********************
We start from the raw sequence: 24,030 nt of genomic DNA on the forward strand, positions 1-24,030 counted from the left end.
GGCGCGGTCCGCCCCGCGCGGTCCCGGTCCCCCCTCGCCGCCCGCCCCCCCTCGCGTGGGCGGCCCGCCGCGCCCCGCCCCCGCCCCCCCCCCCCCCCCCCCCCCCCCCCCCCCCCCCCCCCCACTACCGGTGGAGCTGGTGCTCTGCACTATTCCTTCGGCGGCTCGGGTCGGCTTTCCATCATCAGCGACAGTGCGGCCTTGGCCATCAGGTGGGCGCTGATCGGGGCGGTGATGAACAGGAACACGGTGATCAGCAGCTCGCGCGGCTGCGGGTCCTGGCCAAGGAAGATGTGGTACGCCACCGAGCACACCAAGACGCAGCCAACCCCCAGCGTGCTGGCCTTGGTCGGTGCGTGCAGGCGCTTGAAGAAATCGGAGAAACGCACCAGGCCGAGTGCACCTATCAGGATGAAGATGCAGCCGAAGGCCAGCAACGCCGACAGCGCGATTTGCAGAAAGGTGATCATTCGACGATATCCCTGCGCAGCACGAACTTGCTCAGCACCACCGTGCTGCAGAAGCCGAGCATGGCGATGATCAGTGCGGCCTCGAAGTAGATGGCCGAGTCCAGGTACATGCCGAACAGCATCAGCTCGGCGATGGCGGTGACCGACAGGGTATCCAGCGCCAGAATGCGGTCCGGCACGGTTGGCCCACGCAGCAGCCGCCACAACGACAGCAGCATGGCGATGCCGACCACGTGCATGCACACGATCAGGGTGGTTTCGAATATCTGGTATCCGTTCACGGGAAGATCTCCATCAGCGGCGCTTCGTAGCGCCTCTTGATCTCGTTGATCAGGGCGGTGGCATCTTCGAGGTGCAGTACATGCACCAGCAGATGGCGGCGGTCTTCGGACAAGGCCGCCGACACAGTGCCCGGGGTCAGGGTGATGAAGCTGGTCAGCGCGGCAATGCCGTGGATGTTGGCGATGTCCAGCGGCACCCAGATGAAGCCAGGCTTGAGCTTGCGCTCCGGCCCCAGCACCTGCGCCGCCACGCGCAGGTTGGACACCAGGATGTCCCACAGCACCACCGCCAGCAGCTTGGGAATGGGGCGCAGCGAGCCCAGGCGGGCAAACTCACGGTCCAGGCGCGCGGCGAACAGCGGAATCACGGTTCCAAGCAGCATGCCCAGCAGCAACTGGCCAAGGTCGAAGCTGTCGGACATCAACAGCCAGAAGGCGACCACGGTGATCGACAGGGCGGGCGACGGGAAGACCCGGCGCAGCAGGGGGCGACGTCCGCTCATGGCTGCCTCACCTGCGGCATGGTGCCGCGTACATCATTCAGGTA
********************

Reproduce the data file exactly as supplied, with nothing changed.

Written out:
We start from the raw sequence: 24,030 nt of genomic DNA on the forward strand, positions 1-24,030 counted from the left end.
GGCGCGGTCCGCCCCGCGCGGTCCCGGTCCCCCCTCGCCGCCCGCCCCCCCTCGCGTGGGCGGCCCGCCGCGCCCCGCCCCCGCCCCCCCCCCCCCCCCCCCCCCCCCCCCCCCCCCCCCCCCACTACCGGTGGAGCTGGTGCTCTGCACTATTCCTTCGGCGGCTCGGGTCGGCTTTCCATCATCAGCGACAGTGCGGCCTTGGCCATCAGGTGGGCGCTGATCGGGGCGGTGATGAACAGGAACACGGTGATCAGCAGCTCGCGCGGCTGCGGGTCCTGGCCAAGGAAGATGTGGTACGCCACCGAGCACACCAAGACGCAGCCAACCCCCAGCGTGCTGGCCTTGGTCGGTGCGTGCAGGCGCTTGAAGAAATCGGAGAAACGCACCAGGCCGAGTGCACCTATCAGGATGAAGATGCAGCCGAAGGCCAGCAACGCCGACAGCGCGATTTGCAGAAAGGTGATCATTCGACGATATCCCTGCGCAGCACGAACTTGCTCAGCACCACCGTGCTGCAGAAGCCGAGCATGGCGATGATCAGTGCGGCCTCGAAGTAGATGGCCGAGTCCAGGTACATGCCGAACAGCATCAGCTCGGCGATGGCGGTGACCGACAGGGTATCCAGCGCCAGAATGCGGTCCGGCACGGTTGGCCCACGCAGCAGCCGCCACAACGACAGCAGCATGGCGATGCCGACCACGTGCATGCACACGATCAGGGTGGTTTCGAATATCTGGTATCCGTTCACGGGAAGATCTCCATCAGCGGCGCTTCGTAGCGCCTCTTGATCTCGTTGATCAGGGCGGTGGCATCTTCGAGGTGCAGTACATGCACCAGCAGATGGCGGCGGTCTTCGGACAAGGCCGCCGACACAGTGCCCGGGGTCAGGGTGATGAAGCTGGTCAGCGCGGCAATGCCGTGGATGTTGGCGATGTCCAGCGGCACCCAGATGAAGCCAGGCTTGAGCTTGCGCTCCGGCCCCAGCACCTGCGCCGCCACGCGCAGGTTGGACACCAGGATGTCCCACAGCACCACCGCCAGCAGCTTGGGAATGGGGCGCAGCGAGCCCAGGCGGGCAAACTCACGGTCCAGGCGCGCGGCGAACAGCGGAATCACGGTTCCAAGCAGCATGCCCAGCAGCAACTGGCCAAGGTCGAAGCTGTCGGACATCAACAGCCAGAAGGCGACCACGGTGATCGACAGGGCGGGCGACGGGAAGACCCGGCGCAGCAGGGGGCGACGTCCGCTCATGGCTGCCTCACCTGCGGCATGGTGCCGCGTACATCATTCAGGTA